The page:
I am closing in on my 45th birthday, and the perimenopause is in full swing. With each new day comes a new symptom. Recently, I’ve noticed significant pain in my right shoulder which has limited my range of motion. It absolutely came out of nowhere, and it’s extremely uncomfortable. The best way to describe the pain is that my shoulder is tight and it feels like I’ve “slept on it wrong.”
Every day I find myself doing shoulder rolls and shrugs—and popping a couple of ibuprofen—to get relief. I tried adjusting my sleeping position to see if that would help. So far, it hasn’t. And that’s because my pain has nothing to do with my sleeping position.
I finally found out why this sudden shoulder pain appeared when I came across Dr. Mary Claire Haver, a prolific and popular doctor on social media who focuses on menopause.
That’s not an official medical specialty, per se. But, Dr. Haver has made it her own rare specialization for the purposes of providing information that many women wouldn’t have access to otherwise.
According to a recent post from Dr. Haver, the recent shoulder pain I have experienced is an extremely common symptom of menopause known as “frozen shoulder.” And about 70 percent of her patients who experience it are between the ages of 40 and 59.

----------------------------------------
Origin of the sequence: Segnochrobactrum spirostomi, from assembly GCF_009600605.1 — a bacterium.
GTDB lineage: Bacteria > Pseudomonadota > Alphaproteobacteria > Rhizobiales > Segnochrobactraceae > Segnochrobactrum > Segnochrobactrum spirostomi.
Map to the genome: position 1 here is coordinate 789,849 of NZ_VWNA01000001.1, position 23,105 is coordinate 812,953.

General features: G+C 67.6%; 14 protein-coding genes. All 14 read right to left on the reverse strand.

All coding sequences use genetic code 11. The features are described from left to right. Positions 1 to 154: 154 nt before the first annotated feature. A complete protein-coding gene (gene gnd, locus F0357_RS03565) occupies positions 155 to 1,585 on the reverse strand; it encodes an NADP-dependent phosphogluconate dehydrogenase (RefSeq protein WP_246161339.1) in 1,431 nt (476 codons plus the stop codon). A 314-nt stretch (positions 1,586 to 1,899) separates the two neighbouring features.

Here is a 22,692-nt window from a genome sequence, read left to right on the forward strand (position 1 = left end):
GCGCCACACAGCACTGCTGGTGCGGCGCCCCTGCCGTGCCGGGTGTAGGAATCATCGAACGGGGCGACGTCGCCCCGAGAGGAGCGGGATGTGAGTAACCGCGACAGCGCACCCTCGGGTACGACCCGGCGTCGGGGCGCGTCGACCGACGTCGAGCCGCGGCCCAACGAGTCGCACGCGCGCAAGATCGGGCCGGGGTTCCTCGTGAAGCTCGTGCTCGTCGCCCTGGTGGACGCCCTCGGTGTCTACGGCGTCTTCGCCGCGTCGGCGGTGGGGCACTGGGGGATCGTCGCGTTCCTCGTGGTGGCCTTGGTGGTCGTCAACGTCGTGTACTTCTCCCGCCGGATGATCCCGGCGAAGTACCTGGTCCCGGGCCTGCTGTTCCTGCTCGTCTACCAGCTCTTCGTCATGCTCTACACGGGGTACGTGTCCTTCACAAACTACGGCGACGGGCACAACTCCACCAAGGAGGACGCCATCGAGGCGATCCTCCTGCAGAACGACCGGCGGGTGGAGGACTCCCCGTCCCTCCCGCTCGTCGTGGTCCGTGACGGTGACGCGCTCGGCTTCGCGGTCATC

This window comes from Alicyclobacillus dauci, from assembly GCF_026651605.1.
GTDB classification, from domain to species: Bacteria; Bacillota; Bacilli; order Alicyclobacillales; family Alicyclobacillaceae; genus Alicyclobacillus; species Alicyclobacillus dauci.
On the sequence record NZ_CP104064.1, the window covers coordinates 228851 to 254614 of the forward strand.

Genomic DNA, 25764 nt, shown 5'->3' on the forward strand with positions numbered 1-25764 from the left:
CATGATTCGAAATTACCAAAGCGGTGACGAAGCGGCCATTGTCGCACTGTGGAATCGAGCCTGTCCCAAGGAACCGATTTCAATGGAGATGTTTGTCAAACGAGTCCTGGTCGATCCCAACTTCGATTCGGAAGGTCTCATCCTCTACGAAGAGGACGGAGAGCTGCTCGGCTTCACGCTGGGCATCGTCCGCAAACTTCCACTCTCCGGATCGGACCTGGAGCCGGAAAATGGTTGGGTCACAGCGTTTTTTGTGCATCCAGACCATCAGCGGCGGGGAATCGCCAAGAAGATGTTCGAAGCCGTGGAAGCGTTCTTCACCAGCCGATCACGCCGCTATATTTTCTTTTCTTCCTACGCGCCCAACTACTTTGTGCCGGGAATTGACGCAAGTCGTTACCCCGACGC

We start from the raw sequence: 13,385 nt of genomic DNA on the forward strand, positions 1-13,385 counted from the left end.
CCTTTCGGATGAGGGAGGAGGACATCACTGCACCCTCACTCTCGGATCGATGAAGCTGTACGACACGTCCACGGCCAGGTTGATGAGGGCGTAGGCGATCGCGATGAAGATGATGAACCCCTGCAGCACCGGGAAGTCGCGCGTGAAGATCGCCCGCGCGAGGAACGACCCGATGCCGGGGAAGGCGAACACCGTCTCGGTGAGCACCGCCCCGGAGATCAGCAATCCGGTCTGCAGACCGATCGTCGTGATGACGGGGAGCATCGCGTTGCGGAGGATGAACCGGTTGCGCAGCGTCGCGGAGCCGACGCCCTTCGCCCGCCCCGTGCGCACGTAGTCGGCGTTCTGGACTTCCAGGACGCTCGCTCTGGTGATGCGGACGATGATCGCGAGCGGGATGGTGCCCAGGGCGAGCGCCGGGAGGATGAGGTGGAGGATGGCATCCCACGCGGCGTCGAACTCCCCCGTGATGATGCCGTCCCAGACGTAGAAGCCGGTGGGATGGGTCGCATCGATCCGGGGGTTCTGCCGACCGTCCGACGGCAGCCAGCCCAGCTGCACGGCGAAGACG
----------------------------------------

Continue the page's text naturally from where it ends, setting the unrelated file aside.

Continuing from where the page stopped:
The Common Denominator
“What do women between the ages of 40 and 59 all have in common?” Dr. Haver asked in a recent TikTok post. The answer is: The loss of estrogen during perimenopause and menopause.
As the doc explained in the clip, estrogen is an anti-inflammatory hormone. If you “take it away, things get inflamed.” With that short phrase, a lot of things started to make sense to me and many other women my age. The comments section proved it.
“Hold up. Is this why my shoulder feels like it’s full of bolts sometimes? It literally happened overnight a couple years ago,” one person commented. Another added, “Wow! This was me. Why do I have to find answers on TikTok?”
The Masked Singer star Jenny McCarthy Wahlberg even chimed in to share that she’s experienced it, and she had a treatment solution.
“I had it bad. Yoga really helped it. It’s gone now,” McCarthy wrote.
Other treatment options for frozen shoulder—as outlined by the MayoClinic—include OTC pain medications like ibuprofen and aspirin. To help recover shoulder movement, consult a physical therapist for some range-of-motion exercises.
If severe symptoms persist for more than 12 to 18 months, it’s time to talk to your doctor about more aggressive forms of therapy, like steroid injections and hydrodilatation.